Adam Steinberg

University of Toronto
Project Title: Next generation low-emission combustor technologies for high-efficiency compact aviation gas turbine engines
Industry Partner: Pratt & Whitney Canada Corp.
Project Partners: Clinton Groth, Ömer Gülder, Cecile Devaud
Platform: Blue Gene/Q, Cloud Analytics

Advanced Manufacturing Energy

Next generation low-emission combustor technologies for high-efficiency compact aviation gas turbine engines

The primary objective of the proposed research is to develop next-generation combustor technologies for aviation gas turbine engines that produce extremely low emissions and higher fuel efficiency, while reducing development times/costs and maintenance requirements. Impacts will be realized in terms of local air quality/public health, climate change, sustainability, and commercial engine sales.

The current design priorities of aviation gas turbine combustors are operability, efficiency, emissions, durability, compatibility with the main engine core, and safety. Today’s combustors for small aviation gas turbine engines provide reliable and dependable service. However, increasingly stringent emissions regulations are being enacted (e.g. by the International Civil Aviation Organization) that impose tighter criteria for emissions. Moreover, combustor conditions are continuously becoming more extreme in terms of operating pressure and temperature in order to improve engine efficiency. These conditions result in increased maintenance requirements, and hence increased engine operating cost.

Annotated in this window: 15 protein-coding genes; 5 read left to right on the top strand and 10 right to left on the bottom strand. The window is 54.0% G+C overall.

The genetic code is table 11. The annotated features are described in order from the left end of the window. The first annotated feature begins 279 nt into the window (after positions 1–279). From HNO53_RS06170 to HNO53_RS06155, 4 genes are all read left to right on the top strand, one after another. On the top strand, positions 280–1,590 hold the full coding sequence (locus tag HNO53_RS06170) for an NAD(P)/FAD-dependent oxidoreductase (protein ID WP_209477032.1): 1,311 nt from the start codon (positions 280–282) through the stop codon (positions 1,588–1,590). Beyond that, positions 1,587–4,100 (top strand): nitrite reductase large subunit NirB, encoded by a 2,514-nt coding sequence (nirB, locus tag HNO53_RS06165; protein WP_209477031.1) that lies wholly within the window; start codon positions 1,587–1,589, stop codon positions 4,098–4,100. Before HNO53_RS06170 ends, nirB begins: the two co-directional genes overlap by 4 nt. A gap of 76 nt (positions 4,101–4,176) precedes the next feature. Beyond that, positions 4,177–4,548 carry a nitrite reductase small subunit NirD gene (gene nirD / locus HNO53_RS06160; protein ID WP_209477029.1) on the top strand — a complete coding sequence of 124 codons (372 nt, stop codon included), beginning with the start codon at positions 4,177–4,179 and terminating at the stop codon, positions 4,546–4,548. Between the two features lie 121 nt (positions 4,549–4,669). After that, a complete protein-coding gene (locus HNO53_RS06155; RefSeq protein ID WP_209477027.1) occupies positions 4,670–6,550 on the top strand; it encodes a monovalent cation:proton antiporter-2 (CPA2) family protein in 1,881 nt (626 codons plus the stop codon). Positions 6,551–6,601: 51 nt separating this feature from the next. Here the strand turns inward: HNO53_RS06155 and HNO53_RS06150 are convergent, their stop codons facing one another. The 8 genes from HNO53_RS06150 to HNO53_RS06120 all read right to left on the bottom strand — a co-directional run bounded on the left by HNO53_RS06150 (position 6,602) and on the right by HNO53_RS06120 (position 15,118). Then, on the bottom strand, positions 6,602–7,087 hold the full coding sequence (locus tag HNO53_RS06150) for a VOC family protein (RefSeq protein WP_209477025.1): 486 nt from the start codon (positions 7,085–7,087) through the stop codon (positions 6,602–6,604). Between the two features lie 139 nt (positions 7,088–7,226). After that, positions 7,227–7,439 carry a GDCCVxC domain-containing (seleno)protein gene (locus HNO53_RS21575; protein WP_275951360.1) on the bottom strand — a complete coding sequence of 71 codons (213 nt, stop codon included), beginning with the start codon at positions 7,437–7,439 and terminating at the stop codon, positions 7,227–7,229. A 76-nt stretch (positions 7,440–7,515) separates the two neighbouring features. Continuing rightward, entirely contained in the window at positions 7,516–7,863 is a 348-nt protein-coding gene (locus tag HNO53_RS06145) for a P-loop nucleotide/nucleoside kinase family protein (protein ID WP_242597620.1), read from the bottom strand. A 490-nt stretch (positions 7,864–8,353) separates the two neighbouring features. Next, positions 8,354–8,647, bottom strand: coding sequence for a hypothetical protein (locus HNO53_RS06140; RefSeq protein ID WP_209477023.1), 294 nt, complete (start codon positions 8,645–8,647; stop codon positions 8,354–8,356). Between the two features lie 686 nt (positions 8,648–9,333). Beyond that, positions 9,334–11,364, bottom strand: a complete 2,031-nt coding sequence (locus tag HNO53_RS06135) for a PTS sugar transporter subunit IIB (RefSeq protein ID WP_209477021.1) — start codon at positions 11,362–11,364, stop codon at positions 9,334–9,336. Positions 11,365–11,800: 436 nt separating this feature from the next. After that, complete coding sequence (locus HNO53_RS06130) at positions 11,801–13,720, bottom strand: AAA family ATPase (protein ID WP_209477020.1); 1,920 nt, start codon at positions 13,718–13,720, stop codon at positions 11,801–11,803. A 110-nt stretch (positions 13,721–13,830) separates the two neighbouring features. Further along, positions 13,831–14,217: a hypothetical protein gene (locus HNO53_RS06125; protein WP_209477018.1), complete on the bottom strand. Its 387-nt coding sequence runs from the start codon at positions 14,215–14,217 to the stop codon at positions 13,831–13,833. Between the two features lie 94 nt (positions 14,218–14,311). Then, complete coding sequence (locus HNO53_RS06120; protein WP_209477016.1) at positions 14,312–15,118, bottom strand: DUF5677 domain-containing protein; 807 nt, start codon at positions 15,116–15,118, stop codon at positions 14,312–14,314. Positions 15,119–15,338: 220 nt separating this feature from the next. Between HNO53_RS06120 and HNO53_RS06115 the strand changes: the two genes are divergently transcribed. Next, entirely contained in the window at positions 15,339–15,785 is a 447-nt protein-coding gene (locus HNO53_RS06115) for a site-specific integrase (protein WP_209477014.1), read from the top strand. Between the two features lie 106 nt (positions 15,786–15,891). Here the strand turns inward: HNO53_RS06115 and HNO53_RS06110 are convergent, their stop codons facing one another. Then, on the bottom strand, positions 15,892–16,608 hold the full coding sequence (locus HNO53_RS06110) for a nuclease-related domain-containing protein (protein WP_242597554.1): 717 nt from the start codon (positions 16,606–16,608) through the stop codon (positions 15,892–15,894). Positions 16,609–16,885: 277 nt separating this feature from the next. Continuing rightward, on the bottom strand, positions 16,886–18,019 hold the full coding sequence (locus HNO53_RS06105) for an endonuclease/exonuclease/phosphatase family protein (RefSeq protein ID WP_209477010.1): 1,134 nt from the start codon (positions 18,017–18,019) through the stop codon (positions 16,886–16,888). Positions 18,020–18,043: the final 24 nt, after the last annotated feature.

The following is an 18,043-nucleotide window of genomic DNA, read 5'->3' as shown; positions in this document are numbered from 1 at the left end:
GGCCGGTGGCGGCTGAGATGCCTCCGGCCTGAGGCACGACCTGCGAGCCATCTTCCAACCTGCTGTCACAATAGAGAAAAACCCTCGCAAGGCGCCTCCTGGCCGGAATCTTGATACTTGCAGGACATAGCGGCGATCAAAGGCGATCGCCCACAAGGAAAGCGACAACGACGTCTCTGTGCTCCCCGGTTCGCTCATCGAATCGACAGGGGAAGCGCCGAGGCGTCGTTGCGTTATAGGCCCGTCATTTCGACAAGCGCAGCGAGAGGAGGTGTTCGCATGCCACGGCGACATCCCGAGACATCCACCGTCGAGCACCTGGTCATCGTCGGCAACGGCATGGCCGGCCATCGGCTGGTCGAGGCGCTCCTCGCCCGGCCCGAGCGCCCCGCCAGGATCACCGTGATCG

Future combustors for gas turbine engines are therefore in need of far-reaching design changes to meet these emissions requirements, while simultaneously being more cost effective and providing better operability/durability. These next generation combustor technologies are essential to help our main industrial partner, Pratt & Whitney Canada (P&WC), to maintain its market competitiveness in the small aviation gas turbine sector. P&WC is the leading manufacturer of small aviation gas turbine engines, and these engines are extensively used around the globe as well as in Ontario (e.g., all commercial aviation at Toronto’s Billy Bishop Airport).

Together with the two industrial partners, P&WC and IBM Canada, we will design novel new combustors that have lower emissions per unit fuel consumed, less fuel consumption per unit thrust produced, and reduced maintenance requirements relative to current systems. This will be achieved by combining the state-of-the-art experimental, computational, and analytical capabilities of the university research team with the practical gas turbine design knowledge of P&WC engineers and the high-performance computing (HPC) expertise of IBM.